Extracoronal attachment

October 8, 2011 | By | Reply More

Extracoronal attachment

Definition An attachment involving two parts: the first half has a ball joint or a similar component cantilevered from the abutment unit; the second part, the socket, is housed within the denture base .  This may contain a spring for resilience.

Indications This type of attachment is used in a free-end saddle situation where stress-breaking is a risk . The patrix is connected to the distal abutment to align with the saddle and allow flexion of this portion in relation to the residual dentition.

Advantages The attachment compensates for the differential compressibility of the supporting structures of the denture base, i.e. the mucosa and teeth. The support provided by abutment teeth and oral mucosa is not equal and would result in instability of the denture base during function.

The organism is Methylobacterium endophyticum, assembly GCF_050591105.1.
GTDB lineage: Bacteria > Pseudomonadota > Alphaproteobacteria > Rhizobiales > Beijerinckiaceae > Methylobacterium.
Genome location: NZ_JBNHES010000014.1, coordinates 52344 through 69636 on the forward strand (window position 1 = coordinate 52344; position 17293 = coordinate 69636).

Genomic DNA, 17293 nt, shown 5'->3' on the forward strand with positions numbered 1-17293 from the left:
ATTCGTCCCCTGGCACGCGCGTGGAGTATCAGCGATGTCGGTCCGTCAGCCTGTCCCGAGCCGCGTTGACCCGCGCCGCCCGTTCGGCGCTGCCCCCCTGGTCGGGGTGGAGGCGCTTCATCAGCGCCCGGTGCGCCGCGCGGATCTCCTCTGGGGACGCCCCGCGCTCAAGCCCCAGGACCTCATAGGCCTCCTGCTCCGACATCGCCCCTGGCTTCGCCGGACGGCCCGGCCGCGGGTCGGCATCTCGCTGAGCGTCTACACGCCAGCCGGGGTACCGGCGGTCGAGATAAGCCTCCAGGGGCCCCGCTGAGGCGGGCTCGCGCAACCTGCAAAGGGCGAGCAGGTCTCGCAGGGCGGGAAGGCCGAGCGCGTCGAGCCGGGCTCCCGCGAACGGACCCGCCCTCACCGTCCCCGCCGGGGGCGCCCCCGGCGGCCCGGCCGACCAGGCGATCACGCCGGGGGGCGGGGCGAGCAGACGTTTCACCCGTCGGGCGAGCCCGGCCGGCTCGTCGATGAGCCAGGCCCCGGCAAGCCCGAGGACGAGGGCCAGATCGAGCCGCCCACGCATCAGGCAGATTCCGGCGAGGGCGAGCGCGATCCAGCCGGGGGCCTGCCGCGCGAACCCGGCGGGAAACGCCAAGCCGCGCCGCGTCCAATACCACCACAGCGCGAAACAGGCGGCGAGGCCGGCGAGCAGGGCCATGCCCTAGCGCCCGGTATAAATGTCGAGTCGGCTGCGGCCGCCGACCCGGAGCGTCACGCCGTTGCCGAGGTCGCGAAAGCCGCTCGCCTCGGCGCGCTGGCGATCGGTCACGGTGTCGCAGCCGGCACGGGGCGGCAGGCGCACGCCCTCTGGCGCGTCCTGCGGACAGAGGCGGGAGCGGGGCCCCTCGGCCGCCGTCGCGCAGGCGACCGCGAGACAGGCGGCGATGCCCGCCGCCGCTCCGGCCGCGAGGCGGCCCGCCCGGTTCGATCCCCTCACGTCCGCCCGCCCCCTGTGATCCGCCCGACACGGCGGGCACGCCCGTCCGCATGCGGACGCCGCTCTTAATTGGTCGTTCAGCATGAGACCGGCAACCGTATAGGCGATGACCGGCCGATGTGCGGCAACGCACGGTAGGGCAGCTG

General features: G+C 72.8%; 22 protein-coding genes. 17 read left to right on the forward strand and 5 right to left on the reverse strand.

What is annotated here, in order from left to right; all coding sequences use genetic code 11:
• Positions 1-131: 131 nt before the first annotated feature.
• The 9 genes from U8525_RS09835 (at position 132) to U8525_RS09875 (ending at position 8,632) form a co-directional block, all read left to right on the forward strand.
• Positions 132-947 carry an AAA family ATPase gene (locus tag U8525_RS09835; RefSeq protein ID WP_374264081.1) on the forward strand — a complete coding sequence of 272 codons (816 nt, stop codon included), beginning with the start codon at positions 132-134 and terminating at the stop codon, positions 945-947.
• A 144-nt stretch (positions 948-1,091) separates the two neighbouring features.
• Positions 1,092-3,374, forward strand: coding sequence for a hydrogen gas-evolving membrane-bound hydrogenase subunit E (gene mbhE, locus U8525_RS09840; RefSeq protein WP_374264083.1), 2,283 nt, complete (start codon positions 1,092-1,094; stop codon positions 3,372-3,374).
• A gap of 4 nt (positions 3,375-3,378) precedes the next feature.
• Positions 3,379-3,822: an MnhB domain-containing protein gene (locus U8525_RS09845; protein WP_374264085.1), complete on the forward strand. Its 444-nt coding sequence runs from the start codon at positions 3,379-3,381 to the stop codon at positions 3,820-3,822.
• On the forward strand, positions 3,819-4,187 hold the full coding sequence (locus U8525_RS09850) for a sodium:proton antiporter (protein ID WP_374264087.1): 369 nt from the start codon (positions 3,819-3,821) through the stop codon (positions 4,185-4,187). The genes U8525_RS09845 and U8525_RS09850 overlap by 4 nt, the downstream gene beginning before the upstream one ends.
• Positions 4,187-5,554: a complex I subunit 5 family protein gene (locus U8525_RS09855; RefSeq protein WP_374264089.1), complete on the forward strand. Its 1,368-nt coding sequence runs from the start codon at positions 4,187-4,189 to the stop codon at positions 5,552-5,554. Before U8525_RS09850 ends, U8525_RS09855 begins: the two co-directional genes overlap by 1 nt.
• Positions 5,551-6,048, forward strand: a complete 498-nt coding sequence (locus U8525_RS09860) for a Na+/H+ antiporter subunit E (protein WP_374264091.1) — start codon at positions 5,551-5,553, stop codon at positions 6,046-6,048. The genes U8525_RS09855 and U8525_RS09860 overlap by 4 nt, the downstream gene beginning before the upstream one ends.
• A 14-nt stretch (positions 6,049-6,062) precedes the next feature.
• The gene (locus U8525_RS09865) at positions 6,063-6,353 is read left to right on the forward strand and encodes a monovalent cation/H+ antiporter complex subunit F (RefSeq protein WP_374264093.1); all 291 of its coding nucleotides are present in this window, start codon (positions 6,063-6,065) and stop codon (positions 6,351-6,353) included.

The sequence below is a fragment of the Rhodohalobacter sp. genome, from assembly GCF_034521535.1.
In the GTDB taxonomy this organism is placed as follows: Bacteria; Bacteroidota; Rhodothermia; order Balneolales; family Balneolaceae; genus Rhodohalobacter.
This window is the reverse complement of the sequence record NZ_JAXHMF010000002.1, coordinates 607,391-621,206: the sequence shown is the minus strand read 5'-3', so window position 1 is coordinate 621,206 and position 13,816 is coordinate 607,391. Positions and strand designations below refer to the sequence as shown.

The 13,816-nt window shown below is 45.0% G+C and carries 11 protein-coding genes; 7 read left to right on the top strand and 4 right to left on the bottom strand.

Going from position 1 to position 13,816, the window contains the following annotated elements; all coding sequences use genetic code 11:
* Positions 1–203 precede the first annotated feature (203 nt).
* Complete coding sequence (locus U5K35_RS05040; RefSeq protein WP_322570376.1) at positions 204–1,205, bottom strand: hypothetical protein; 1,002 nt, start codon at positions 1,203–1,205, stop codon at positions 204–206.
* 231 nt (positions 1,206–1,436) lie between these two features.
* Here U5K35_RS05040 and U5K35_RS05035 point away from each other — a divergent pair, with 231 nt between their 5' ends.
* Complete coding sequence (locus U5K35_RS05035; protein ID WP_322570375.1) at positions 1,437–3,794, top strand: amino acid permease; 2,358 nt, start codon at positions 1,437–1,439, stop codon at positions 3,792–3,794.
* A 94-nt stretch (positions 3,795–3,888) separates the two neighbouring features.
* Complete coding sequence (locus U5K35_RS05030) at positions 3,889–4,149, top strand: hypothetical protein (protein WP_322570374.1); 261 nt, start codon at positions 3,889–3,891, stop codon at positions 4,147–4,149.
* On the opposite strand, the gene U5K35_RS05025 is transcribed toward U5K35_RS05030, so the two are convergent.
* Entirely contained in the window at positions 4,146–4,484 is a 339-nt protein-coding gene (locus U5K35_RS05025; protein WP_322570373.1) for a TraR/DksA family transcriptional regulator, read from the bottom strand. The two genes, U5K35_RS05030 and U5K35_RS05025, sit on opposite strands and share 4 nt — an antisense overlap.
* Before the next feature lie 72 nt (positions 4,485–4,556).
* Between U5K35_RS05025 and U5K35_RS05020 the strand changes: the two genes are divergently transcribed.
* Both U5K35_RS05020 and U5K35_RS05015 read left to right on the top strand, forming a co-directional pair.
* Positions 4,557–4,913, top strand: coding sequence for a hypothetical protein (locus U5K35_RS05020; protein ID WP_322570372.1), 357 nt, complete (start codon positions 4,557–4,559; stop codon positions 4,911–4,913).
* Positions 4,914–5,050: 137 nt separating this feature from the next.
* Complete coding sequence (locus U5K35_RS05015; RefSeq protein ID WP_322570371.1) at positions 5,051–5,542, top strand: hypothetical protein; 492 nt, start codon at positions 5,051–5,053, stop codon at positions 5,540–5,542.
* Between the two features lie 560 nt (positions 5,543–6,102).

• This type of attachment requires at least one centimetre of distal crown height of the abutment tooth to be able to house the component parts.

• The extracoronal nature of this attachment results in an altered contour of the abutment tooth which may be difficult to clean .

• Loss or fracture of the spring housed within the matrix could result in the denture sinking and causing possible damage to the supporting structures.

Procedure This type of attachment involves advanced laboratory support and requires careful clinical assessment of the supporting structures and the occlusion.

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Category: Dental, Oral Surgery, Prosthodontics

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